Querying Azure Active Directory through Azure Graph API with F#

15 Aug 2014

In the previous post I showed how to query a local Active Directory for courses, classes, and students using the LDAP protocol. As it turns out, this local Active Directory is also being one-way synchronized to Azure Active Directory using the DirSync tool. Hence in this post I investigate how to query Azure Active Directory for the same courses, classes, and users.

To reiterate from the previous post, here's the layout of the local Active Directory being synchronized to the cloud:

DC=Acme, DC=local
  OU=Acme
    OU=Administration and Access
      OU=Groups
        OU=Courses
          OU=English
            objectGUID (attribute)
            name (attribute)
            CN=English A
              objectGuid (attribute)
              name (attribute)
              member (attribute pointing to Students)      
            CN=English B
            CN=English C     
          OU=Math
          OU=Drama
          ...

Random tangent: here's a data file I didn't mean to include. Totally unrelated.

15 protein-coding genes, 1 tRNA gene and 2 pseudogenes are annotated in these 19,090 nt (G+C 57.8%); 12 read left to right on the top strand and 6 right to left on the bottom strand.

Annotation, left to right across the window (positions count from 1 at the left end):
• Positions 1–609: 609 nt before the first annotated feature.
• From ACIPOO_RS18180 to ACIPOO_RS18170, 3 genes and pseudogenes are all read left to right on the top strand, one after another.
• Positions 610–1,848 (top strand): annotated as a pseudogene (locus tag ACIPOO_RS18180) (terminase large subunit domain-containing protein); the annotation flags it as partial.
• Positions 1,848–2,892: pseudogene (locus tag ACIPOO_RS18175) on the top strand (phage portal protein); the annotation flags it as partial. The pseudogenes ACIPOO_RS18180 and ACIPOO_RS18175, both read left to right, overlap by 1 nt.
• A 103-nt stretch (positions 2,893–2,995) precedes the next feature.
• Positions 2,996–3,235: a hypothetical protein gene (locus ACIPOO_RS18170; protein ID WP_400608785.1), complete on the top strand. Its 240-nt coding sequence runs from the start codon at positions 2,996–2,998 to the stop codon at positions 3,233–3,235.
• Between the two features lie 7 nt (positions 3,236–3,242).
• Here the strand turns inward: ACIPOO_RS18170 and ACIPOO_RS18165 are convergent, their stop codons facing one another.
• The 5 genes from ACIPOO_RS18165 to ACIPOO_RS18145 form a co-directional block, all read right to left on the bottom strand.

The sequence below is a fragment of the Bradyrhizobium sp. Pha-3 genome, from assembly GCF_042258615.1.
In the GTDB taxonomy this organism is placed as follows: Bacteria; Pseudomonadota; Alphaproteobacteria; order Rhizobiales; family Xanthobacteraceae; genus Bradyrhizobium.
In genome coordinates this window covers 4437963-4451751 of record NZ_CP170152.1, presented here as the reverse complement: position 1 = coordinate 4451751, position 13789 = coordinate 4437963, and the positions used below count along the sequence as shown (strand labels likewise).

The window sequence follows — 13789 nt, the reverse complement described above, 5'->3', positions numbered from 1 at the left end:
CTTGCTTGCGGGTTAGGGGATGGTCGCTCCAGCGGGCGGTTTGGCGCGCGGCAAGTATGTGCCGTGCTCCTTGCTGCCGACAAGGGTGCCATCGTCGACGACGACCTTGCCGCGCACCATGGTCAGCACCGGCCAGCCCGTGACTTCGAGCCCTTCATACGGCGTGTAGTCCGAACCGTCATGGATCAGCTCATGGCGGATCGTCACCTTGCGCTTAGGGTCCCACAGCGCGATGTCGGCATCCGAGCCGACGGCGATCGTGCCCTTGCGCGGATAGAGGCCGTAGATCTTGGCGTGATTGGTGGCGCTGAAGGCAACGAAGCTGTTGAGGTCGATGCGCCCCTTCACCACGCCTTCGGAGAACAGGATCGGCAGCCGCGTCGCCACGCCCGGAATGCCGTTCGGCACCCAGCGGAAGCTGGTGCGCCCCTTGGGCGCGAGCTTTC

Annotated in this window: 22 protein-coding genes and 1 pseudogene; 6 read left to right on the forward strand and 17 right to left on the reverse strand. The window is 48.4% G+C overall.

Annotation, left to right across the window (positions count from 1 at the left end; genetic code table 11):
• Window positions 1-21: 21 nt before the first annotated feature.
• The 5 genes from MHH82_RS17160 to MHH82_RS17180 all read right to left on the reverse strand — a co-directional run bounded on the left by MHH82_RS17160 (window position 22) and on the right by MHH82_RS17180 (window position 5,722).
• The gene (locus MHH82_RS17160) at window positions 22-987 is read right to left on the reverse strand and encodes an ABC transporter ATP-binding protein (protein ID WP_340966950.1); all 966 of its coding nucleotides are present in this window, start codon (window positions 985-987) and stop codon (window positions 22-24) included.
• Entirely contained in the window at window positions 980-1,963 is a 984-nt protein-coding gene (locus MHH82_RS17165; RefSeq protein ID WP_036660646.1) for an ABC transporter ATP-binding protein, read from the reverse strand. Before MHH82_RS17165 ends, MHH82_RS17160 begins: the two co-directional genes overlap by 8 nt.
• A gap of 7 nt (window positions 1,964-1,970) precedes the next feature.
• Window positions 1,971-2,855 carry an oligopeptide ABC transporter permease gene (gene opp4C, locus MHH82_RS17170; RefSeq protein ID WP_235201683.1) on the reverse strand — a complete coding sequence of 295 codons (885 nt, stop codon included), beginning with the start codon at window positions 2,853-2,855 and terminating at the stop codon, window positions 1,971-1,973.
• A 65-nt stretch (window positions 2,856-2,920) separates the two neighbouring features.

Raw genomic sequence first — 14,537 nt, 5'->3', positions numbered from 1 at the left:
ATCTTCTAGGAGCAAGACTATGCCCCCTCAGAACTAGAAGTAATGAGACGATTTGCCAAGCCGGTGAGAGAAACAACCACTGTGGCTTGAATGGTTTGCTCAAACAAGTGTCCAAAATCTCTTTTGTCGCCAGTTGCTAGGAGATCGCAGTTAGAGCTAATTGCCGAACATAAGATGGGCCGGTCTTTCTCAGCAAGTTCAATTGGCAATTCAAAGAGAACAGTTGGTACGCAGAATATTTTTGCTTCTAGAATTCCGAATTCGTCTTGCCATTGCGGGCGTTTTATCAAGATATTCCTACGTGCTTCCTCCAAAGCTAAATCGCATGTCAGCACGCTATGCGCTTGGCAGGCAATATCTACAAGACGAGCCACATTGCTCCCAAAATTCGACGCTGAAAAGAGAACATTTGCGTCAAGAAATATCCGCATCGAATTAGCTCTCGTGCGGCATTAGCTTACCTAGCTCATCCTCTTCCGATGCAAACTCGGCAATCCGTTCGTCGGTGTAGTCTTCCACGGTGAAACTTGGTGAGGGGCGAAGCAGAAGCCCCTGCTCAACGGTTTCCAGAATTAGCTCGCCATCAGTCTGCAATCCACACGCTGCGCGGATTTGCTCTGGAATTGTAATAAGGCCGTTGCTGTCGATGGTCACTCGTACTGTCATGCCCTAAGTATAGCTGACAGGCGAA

OU=User Accounts
      OU=Students
        CN=John Doe
          objectGUID (attribute)
          name (attribute)
          mail (attribute)
        CN=Jane Doe
        ...

Azure Active Directory doesn't have feature parity with local Active Directory. Instead, it's a new service with its own (simpler) data model. What the DirSync tool does -- besides pushing changes at regular intervals -- is translate between the on-prem and in-cloud data models. For instance, only the levels of "English" and "English A" exist as groups in Azure Active Directory. Even worse, there's no way to tell that on-prem "English A" is contained in "English". To Azure Active Directory the hierarchy has been flattened and users are simple members of groups.